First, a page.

Presentation on theme: "Translating evidence into practice: a shared priority in public health? Helen McAneney Centre for Public Health School of Medicine, Dentistry and Biomedical."— Presentation transcript:
Translating evidence into practice: a shared priority in public health? Helen McAneney Centre for Public Health School of Medicine, Dentistry and Biomedical Sciences, Queen’s University Belfast Submitted Soc. Sci. Med.
Outline Background – Context & setting Public Health CoE – Aims & Objectives – Launch Networks within Public Health – Network Measures, – Trans-sectoral network, – RMSS Conclusions
Context The NI health care system has gone under major reforms in the last few years. In November 2005, the Secretary of State for Northern Ireland announced a radical restructure of public administration structures within the province. The number of public bodies have been reduced significantly to make the public sector more streamlined and economically efficient. The impact on health and social care has been significant . The details given below were correct at the time of the launch of the CoE for Public Health in 2008, prior to the further reforms initiated on 1st April 2009.  Jordan et al., 2006. Health Systems in Transition: Northern Ireland. WHO Regional Office for Europe.
Context Chart 1: Organizational structure of the Northern Ireland Health Service .
Background: The NI Health Care System Table 1: Population sizes of the four Health and Social Services Boards, 2002 . Figure 1: The four Health and Social Services Boards .
Background: The NI Health Care System Figure 2: The five Health and Social Care Trusts within NI. Source http://fgcforumni.org/index.php
BHSCT Belfast Health and Social Care Trust largest Health Care Trust in the UK . 22,000 staff provide services to more than 340,000 people in Belfast and regional service to NI. From 1 April 2007, BHSCT responsible for services provided by Belfast City Hospital, The Royal Hospitals, The Mater Hospital, Greenpark Healthcare Trust, North and West Belfast and South and East Belfast HSS Trusts.  http://www.belfasttrust.hscni.net/
Abbreviations Table 2: Abbreviations of organisational names
UKCRC Public Health Research Centres of Excellence. In 2006, the major funders of public health research in the UK came together under the auspices of the UKCRC to develop a coordinated approach to improving the UK public health research environment. Consortium of eight funding partners to create five UKCRC Public Health Research Centres of Excellence. The successful Centres, announced in January 2008, are based in –Newcastle, Cardiff, Belfast, Cambridge and Nottingham.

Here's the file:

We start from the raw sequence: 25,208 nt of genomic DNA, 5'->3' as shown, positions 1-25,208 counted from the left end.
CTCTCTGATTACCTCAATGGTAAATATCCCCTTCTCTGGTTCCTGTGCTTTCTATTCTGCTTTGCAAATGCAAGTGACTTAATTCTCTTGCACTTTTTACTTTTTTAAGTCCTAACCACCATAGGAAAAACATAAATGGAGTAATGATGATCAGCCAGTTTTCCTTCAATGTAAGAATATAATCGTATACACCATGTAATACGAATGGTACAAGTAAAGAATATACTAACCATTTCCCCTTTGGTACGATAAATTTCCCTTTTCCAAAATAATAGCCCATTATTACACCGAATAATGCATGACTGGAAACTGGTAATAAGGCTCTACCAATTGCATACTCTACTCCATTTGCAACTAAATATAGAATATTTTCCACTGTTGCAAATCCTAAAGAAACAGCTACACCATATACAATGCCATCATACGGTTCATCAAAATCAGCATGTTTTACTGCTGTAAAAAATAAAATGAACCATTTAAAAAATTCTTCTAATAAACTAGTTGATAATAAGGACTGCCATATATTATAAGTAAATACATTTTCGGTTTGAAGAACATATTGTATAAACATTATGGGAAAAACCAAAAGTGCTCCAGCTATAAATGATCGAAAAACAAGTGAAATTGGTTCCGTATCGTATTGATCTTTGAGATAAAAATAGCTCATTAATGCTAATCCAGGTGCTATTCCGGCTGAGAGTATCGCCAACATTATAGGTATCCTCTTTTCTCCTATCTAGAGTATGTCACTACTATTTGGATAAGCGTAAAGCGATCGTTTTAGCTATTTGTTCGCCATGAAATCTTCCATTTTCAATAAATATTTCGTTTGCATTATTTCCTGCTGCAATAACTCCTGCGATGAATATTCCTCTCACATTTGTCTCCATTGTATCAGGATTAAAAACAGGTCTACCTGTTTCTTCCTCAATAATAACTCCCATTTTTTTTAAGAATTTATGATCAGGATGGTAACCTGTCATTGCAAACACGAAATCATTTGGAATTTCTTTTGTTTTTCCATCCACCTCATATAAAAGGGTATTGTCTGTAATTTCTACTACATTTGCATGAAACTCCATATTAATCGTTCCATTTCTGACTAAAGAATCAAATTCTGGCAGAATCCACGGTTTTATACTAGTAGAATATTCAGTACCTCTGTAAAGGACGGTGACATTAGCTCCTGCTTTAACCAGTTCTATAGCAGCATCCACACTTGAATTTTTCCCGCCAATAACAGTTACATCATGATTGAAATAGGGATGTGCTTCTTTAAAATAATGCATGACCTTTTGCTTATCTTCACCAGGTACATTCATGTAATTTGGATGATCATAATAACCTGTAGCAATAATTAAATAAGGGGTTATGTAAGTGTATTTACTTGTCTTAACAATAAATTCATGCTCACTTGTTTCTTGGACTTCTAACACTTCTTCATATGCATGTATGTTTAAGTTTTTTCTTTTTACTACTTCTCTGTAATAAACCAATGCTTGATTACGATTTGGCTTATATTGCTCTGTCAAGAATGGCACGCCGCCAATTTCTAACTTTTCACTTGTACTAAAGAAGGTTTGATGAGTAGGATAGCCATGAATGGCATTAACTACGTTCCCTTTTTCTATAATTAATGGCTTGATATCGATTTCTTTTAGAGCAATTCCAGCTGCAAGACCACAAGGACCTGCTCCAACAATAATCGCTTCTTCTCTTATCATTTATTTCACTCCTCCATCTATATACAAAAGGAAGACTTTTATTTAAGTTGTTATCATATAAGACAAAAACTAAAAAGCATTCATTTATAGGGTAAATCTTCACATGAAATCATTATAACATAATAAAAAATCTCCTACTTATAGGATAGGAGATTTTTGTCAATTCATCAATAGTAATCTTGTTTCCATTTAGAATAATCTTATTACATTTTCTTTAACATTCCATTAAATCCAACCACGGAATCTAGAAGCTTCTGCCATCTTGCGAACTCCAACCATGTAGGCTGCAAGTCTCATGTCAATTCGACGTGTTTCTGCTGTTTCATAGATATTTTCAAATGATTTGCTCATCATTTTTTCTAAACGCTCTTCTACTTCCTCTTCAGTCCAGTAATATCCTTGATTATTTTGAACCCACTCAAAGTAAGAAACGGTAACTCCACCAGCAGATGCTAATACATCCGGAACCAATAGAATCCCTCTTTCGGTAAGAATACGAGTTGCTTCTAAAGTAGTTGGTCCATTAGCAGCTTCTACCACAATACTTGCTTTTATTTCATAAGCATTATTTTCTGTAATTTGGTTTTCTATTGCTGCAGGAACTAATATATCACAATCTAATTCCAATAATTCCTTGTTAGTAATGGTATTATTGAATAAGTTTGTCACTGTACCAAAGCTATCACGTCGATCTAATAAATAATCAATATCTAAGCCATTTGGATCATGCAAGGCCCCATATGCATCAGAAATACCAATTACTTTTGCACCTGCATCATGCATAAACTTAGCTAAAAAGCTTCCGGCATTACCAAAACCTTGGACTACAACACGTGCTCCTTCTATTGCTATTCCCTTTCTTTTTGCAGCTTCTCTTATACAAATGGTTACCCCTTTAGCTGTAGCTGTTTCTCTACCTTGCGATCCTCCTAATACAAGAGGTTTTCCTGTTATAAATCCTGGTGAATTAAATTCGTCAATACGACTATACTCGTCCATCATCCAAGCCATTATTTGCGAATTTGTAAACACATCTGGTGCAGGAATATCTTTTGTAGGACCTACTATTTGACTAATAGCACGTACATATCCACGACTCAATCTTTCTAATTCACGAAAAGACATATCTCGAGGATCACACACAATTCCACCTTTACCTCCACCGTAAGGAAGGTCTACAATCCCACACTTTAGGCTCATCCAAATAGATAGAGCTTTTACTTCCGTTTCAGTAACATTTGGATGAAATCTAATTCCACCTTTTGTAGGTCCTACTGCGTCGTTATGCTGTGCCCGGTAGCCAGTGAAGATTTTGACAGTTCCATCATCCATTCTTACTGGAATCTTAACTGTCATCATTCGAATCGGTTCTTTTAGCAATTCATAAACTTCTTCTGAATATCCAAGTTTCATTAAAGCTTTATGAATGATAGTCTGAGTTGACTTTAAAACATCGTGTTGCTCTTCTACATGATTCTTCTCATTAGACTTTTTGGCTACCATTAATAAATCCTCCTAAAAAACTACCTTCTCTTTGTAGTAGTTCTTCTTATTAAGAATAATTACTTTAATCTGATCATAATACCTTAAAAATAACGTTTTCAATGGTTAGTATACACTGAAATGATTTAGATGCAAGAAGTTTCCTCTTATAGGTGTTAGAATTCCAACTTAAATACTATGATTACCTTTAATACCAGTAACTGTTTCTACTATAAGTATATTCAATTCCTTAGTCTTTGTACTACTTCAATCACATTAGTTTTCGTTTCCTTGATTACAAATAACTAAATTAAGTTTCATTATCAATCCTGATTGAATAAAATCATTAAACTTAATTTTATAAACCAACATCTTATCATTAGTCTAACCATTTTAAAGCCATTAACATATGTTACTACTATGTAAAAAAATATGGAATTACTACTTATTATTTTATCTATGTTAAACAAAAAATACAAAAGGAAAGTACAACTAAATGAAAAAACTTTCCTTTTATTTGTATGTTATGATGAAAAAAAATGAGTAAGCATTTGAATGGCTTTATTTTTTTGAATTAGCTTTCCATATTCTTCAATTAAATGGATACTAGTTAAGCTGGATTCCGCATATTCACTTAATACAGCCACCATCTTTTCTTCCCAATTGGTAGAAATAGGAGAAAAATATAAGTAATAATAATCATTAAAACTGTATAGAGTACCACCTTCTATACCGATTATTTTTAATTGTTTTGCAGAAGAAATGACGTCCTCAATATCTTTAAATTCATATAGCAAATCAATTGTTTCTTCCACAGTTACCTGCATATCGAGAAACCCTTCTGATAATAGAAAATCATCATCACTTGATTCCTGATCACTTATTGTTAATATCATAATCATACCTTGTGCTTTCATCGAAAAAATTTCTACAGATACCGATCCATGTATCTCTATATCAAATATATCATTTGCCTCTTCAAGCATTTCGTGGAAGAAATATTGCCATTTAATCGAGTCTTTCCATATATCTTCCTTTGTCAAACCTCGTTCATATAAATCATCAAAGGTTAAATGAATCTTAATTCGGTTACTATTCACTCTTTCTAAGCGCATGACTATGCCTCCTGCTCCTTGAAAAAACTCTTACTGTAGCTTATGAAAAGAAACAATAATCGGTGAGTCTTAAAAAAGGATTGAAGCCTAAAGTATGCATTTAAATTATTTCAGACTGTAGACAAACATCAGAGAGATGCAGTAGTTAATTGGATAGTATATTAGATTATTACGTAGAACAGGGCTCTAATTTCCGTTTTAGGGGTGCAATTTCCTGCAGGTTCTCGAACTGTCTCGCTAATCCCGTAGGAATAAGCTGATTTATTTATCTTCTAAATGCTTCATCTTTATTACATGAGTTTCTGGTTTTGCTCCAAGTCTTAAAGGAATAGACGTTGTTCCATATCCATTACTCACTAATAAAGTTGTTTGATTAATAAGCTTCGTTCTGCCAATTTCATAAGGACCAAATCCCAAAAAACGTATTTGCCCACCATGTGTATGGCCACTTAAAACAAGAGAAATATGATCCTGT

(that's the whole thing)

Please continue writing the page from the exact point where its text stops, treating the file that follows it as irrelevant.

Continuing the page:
CoE for Public Health: Aims and Objectives Build academic capacity Increase infra-structure Multi-disciplinary working Sustain partnerships with practitioners, policy makers and the public, through leadership, networking and collaboration Promote excellence Increase evidence base Tackle challenging methodology, exploit and share datasets Complement other Research Council initiatives
CoE Network in Public Health Launch of UKCRC CoE in Public Health (NI) June 2008 Questionnaire to provide baseline data Create a map of PH community in NI 98 participants from 44 organisations & research clusters 193 nodes (organisations) nominated Table 3: Profile of participants
Table 3: How academic and non-academics personal goals related to those of CoE.
Table 4: Expectations at launch of CoE for Public Health (NI)
CoE Network in Public Health 193 organisations and research clusters Figure 3: Complete network
Network Measures Centrality measures Elevated position of the RDO in eigenvector and betweenness centrality. Table 5: Top 6 nodes by degree, eigenvector and betweenness centrality measures of Figure 3. See Table 2 for meaning of abbreviations.